US declassifies phone programme
The top intelligence official in the US is declassifying key details about a secret surveillance programme - a rare move meant to quell a public uproar spurred by the disclosure of the government's massive collection of Americans' data, aimed at combating terrorism.
Director of National Intelligence James Clapper insisted the efforts were legal, limited in scope and necessary to detect terrorist threats. He denounced the leaks of highly-classified documents that revealed the programmes and warned that security in the US will suffer.
Mr Clapper called the disclosure of a programme that targets foreigners' internet use "reprehensible" and said the leak of another programme that lets the government collect Americans' phone records would affect how the country's enemies behave and make it harder to understand their intentions.
"The unauthorised disclosure of a top secret US court document threatens potentially long-lasting and irreversible harm to our ability to identify and respond to the many threats facing our nation," Mr Clapper said of the phone-tracking program.
The Obama administration's defence of the two programmes came as members of Congress were vowing to change a programme they voted to authorise and civil liberties advocates were crying foul, questioning how President Barack Obama, a former constitutional scholar who sought privacy protections as a US senator, could embrace policies with strong echoes of President George W Bush, whose approach to national security he had vowed to leave behind.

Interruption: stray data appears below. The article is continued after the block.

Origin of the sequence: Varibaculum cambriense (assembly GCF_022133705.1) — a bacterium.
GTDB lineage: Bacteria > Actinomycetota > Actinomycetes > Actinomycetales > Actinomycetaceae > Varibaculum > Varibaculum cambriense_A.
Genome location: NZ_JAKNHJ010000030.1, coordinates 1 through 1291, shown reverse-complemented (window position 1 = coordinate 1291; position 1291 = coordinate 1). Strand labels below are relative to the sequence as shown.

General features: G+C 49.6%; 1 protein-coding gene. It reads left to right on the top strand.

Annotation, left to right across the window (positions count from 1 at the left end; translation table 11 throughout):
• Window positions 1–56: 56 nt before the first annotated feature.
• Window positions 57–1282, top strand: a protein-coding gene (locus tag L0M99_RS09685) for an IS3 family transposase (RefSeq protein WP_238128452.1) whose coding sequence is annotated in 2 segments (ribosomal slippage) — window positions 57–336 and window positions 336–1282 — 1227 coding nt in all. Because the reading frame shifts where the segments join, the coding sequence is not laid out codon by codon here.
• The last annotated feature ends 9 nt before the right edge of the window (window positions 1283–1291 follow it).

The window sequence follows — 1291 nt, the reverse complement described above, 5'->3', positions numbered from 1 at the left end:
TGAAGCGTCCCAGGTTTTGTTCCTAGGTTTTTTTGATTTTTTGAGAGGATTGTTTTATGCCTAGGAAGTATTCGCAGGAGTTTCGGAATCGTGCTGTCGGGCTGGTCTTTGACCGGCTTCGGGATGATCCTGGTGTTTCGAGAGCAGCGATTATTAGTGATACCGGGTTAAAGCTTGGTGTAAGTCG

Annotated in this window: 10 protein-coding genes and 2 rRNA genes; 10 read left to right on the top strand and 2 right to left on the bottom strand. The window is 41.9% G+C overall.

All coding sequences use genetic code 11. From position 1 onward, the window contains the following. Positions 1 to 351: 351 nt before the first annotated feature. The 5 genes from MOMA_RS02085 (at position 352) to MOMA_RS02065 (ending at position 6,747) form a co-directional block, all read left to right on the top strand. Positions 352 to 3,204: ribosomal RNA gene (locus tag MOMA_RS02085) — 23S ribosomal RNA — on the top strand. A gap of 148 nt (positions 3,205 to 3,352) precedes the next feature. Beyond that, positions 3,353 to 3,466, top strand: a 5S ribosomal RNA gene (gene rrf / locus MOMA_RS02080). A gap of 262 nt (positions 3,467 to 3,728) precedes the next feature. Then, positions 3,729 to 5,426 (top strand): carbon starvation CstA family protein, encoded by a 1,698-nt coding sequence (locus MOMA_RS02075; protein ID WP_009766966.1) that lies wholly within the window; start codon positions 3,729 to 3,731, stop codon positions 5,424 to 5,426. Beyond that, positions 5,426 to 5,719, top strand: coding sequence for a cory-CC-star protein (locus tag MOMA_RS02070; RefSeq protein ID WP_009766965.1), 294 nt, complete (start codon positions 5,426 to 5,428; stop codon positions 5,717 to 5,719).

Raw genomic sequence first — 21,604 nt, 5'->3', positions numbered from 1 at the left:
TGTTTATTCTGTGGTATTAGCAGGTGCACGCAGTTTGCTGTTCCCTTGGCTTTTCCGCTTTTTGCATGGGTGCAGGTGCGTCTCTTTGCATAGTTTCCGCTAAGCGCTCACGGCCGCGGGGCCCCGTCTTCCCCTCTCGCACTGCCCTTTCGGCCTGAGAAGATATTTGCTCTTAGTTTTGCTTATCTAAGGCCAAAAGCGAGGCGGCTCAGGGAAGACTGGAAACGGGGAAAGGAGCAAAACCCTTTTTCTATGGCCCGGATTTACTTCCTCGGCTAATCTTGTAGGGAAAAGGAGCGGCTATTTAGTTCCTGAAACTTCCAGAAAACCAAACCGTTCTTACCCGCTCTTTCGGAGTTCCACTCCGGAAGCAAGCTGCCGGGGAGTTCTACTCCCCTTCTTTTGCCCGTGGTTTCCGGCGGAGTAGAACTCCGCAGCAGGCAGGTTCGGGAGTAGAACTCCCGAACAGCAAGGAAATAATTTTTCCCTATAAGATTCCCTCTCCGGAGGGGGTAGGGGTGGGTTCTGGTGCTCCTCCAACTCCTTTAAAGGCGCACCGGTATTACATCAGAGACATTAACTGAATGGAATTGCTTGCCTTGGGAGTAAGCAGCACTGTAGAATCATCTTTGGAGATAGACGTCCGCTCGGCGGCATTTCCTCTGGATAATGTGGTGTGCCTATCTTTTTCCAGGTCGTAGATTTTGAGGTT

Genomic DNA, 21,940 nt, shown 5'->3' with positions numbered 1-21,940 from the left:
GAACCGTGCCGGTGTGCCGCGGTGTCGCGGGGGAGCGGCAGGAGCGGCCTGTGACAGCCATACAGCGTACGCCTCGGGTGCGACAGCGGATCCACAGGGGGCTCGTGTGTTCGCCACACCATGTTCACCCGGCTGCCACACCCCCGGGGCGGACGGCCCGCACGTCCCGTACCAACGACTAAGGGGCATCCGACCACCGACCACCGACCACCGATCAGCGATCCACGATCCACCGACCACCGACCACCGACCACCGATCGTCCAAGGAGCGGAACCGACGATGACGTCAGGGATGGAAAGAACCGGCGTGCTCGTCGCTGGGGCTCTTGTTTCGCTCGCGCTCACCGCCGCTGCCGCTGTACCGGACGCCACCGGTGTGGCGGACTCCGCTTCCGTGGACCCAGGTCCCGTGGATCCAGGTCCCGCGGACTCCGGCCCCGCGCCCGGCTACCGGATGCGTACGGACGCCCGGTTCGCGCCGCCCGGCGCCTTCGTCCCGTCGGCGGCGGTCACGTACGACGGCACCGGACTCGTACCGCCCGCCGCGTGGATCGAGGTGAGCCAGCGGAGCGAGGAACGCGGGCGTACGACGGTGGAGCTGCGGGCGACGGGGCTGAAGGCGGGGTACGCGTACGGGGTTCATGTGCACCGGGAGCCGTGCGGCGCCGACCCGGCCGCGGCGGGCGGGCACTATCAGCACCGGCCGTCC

The disclosures triggered a fierce debate that cuts across party lines and could overshadow a two-day visit by Chinese President Xi Jinping.
They come at a particularly inopportune time for Mr Obama, whose administration already faces questions over the federal tax agency's improper targeting of conservative groups and the seizure of journalists' phone records in an investigation into who leaked information to the media.
It all adds up to a distraction for the president as he tries to tackle big issues like immigration reform and taxes. And it could erode trust in Mr Obama as he tries to advance his second-term agenda and cement his presidential legacy.
Mr Clapper offered new information about both surveillance programmes, saying he wanted to correct the "misleading impression" created by out-of-context news articles even as he acknowledged that publicly discussing the programmes comes with inherent security risks.
"I believe it is important for the American people to understand the limits of this targeted counter-terrorism programme and the principles that govern its use," Mr Clapper said.